Radiologic findings in our study revealed higher grades of K/L grading system in group I patients compared to group II. In accordance, Shin[17] performed a study on 2363 patients with knee OA. He found a higher significant association between MS and radiographic knee OA K/L score. A study performed by El Said et al.[18] also agreed with our result. They found a highly significant association between MS and K/L score.

In our present study, the total functional score of Lequesne for knee OA showed significantly higher mean. Moreover, we found higher percentage of extremely severe and very severe degrees of disability for Lequesne functional Index in group I than group II. This was in agreement with Haj Hamad et al.[19] who performed a study on 49 patients with knee OA and MS and found a significant relation (P = 0.04) between MS patients and the total functional score and degrees of disability of Lequesne for knee OA.

The results of our study also revealed that the occurrence of generalized OA (hand pain or crepitus and Heberden's or Bouchard's nodes and radiological hand OA) is significantly more in patients of group I than group II. These results are concomitant with Korochina and Bagirova[8]who performed a study on 1350 patients with knee OA, and they found a higher prevalence of hand OA in knee patients with OA with MS than those free from MS.

This is in accordance with Dahaghin et al.[20] and Wang et al.[16], as their studies concluded that MS was significantly associated with a higher prevalence of hand OA.

In our study, we found significantly more patients in group I have positive CRP test result compared with group II. This may explain the increased disease activity in group I.

This was also in agreement with Sharif et al.[21] who performed a study on 90 patients and they found that serum CRP was predictive of knee OA progression.

Punzi et al.[5] performed a study on 98 patients (67 with erosive OA and 31 with nonerosive OA). They have demonstrated that CRP levels are higher in patients with erosive OA than in those with nonerosive OA. The increase of high-sensitivity CRP level in erosive OA confirms the presence of inflammatory activity in this form of arthropathy and the possibility that a severe local injury such as OA also has a systemic component.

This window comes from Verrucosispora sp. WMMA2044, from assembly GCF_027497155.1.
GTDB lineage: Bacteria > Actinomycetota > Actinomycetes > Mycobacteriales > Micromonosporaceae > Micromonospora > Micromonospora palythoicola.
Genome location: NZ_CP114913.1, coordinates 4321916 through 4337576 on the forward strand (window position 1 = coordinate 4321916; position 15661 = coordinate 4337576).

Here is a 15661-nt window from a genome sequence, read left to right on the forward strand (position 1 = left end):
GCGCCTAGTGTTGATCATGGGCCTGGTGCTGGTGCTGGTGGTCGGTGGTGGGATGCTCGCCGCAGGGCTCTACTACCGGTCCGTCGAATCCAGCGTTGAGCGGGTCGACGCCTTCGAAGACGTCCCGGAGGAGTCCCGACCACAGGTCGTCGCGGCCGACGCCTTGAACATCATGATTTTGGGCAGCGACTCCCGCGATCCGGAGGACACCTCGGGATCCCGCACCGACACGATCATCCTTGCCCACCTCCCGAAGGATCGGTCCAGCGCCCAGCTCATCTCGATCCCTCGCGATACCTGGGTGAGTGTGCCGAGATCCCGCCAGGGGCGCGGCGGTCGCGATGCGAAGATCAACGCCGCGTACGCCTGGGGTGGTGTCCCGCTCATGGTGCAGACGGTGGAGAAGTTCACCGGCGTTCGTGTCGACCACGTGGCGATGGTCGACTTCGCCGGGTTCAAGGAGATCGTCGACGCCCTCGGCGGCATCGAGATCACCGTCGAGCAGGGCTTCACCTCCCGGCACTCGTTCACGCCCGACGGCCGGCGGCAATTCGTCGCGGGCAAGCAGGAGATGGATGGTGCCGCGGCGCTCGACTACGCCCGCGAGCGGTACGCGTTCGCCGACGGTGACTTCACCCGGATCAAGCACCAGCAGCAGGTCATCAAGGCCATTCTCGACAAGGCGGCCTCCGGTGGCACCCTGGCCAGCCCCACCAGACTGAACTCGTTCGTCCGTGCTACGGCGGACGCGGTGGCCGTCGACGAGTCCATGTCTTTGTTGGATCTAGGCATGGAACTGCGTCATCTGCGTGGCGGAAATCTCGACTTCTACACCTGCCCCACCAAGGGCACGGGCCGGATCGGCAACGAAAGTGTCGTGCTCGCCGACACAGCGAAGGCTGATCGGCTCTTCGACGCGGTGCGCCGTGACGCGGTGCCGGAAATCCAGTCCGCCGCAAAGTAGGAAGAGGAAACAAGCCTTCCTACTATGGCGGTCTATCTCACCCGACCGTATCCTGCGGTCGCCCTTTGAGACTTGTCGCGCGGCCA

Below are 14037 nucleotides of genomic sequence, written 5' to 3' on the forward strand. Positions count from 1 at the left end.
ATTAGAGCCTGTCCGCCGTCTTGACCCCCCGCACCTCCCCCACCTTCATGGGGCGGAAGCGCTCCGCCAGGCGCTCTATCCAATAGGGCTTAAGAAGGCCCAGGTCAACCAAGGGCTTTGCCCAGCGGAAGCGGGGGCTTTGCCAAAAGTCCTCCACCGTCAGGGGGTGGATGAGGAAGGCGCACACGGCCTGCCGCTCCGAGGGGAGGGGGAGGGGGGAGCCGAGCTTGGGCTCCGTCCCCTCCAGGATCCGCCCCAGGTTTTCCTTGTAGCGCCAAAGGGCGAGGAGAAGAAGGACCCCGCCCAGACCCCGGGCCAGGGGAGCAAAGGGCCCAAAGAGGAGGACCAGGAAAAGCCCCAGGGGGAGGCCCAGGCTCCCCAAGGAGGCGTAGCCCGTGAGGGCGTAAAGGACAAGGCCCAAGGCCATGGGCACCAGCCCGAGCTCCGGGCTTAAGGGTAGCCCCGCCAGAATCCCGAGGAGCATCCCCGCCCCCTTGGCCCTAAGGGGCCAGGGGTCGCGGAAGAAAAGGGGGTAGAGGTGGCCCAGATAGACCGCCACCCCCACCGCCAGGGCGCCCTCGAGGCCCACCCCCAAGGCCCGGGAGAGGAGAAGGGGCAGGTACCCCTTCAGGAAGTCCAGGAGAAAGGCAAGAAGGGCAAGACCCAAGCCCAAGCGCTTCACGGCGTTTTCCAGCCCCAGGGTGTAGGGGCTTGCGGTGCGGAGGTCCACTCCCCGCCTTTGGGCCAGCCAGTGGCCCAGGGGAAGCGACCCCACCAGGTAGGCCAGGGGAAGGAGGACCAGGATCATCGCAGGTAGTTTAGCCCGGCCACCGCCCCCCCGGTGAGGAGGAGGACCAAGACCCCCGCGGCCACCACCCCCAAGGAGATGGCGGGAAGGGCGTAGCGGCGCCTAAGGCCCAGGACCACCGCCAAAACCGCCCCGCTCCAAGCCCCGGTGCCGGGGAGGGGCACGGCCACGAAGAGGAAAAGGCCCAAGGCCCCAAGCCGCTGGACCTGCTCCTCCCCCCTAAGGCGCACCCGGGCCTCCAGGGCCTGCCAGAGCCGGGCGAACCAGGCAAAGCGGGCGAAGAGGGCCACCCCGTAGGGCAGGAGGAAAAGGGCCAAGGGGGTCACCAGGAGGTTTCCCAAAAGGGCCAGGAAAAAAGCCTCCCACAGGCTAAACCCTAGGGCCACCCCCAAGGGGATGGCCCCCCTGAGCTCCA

Inflammation plays a pivotal role in the metabolic dysfunctions that trigger heart disease, and CRP is a specific marker that gauges the effect of this systemic inflammation on the body. Recent evidence has found increased levels of CRP in patients with early knee OA. Researchers have noted that CRP has been shown to predict both the incidence and progression of OA[22].


  Conclusion Top


The presence of the MS in patients with knee OA is associated with more severe clinical signs, more progressive radiological damage, more severe grades of functional disability, and more frequent affection with generalized OA compared with patients with osteoarthritic without MS. The control of these metabolic factors may hinder progression of knee OA.

Financial support and sponsorship

Nil.

Conflicts of interest

There are no conflicts of interest.



 
  References Top

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Stacy GS. Osteoarthritis, primary. eMedicine: The Medscape Journal of Medicine. Available from: http://www.medscape.com/px/trk.svr/emedsearch?extur|=http://emedicine.2007medscape.com/article/392096-overview. [Last accessed on 2017 Jan].  Back to cited text no. 14
    
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Sharif M, Shepstone L, Elson CJ, Dieppe PA, Kirwan JJR. Increased serum C reactive protein may reflect events that precede radiographic progression in osteoarthritis of the knee. Ann Rheum Dis 2000; 59:71–74.  Back to cited text no. 21
    
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    Tables

  [Table 1], [Table 2], [Table 3], [Table 4], [Table 5], [Table 6]